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How did birds get wings?

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Dinosaur fossils containing arms with suspected flexion at the elbow and wrist may point to an unpreserved notochord underlying all modern bird flight.

If the University of Tokyo researchers are correct, this situation could provide clues to the path that flying vertebrates from Earth took to the skies.

The evolution of wings powerful enough to lift vertebrates off the ground is one of the great mysteries of paleontology.

Pterosaurs are famous for being the oldest known vertebrates, actually appearing around 200 million years ago. However, these massive ancient reptiles were not dinosaurs, so the direct ancestors of birds independently discovered all the mechanisms of flight.

Avian dinosaurs evolved much later than bipedal, feathered theropods, about 80 million years after pterosaurs had already achieved powerful flight.

Despite these vastly different origin stories, birds use a strikingly similar structure to pterosaurs to stay aloft and, like feathers, seem to have evolved long before flight itself.

Called the propatagium, this is a membrane present in all modern wing-flapping vertebrates, including birds and bats. Some gliding mammals even have a similar structure on their parachute-like upper limbs.

The best way to visualize the propatagium is to take the arm out to the side with the elbow and wrist bent. Now imagine a tendon running from your shoulder to your arm, forming the bridge or “front edge” of the wing.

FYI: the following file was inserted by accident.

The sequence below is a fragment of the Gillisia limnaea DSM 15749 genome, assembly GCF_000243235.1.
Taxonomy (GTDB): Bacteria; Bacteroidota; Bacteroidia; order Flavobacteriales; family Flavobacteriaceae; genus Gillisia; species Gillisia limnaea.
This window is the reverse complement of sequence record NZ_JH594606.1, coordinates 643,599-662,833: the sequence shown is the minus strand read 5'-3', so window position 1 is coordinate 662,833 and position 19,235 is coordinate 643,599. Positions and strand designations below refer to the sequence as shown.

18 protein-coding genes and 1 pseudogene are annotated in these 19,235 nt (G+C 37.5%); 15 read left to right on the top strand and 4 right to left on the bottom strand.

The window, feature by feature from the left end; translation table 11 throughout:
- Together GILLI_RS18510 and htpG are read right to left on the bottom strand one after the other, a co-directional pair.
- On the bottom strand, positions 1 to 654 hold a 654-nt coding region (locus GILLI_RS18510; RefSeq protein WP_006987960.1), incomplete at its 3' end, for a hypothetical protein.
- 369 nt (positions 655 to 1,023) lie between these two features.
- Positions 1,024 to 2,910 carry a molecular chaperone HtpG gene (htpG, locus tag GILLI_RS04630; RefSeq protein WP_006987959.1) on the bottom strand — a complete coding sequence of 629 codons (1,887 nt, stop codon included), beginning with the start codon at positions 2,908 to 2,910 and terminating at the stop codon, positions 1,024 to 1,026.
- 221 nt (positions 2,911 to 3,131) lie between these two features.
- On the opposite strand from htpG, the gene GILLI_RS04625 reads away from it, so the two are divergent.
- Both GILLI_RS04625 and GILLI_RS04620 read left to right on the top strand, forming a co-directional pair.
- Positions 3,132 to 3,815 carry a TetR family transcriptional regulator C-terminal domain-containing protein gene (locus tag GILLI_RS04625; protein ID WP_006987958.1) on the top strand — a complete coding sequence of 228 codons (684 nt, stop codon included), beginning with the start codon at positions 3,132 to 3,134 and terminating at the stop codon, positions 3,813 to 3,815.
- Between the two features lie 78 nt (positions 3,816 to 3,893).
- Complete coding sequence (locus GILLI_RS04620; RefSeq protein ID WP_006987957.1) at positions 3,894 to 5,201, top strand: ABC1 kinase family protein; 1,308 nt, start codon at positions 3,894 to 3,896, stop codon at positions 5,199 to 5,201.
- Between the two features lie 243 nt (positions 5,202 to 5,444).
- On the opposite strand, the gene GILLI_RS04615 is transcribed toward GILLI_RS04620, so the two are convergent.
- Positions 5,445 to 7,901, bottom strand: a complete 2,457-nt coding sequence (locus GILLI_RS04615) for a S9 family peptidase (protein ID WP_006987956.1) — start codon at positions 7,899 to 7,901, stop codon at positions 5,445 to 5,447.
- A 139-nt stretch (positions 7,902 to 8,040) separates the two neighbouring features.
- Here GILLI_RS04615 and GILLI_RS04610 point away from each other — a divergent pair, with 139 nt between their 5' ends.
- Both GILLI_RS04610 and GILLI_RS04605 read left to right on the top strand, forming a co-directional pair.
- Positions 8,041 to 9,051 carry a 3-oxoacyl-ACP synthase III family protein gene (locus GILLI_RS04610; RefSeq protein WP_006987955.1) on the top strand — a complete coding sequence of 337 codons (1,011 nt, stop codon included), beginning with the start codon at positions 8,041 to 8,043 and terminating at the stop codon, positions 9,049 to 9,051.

This “bridge” allows flying birds to flex and extend the wrist and elbow simultaneously during the flapping motion. The skeleton, in fact, gives power to bird flight, allowing the animal to control two joints at once.

For pterosaurs, its role is less clear, but the propatagium appears to have controlled takeoff and landing by changing the airflow over the upper wing surface.

Some scientists believe that without the chord, birds, bats, and dinosaurs would not have been able to fly so high.

“It has not been found in other vertebrates,” explains paleontologist Tatsuya Hirasawa of the University of Tokyo. “It has also been found to have disappeared or lost its function in flightless birds, which is one of the reasons we know it is essential for flight.” So to understand how it evolved in birds, we have to know how propatagium evolved.”

The problem is that propatagium is soft tissue, which means it is rarely preserved in the fossil record. In addition, this tendon is very thin and does not leave marks on the bones to which it is attached.

Luckily, Hirasawa and his colleague Yurika Ono found a way to “see” the tendon even if it wasn’t there. The key is to learn how the propatagium restricts the animal’s movements.

For example, when a modern bird dies, this membrane naturally keeps the animal’s wrist and elbow flexed.

By comparing the apparent angle of the elbow to the curvature of the arms in non-avian theropod fossils, the researchers found evidence that a propatagium-like structure could extend over the shoulder and wrist of many land-dwelling dinosaurs.

For example, the angles seen in the fossils of many maniraptors (including velociraptors) were slightly larger than those of modern birds, but still hint at a similar structure to the early propatagium.

To support these predictions, the researchers also found soft tissue remains of what may have been an early propatagium in two maniraptoran fossils: a turkey-sized caudipteryx and a four-winged microraptor.

Caudipteryx probably couldn’t fly, and there is still controversy over whether a microraptor could. What is clear, however, is that both of these dinosaurs possessed the structures that later became necessary for flight.

The study is published in the journal Zoological Letters.

Source: Science Alert

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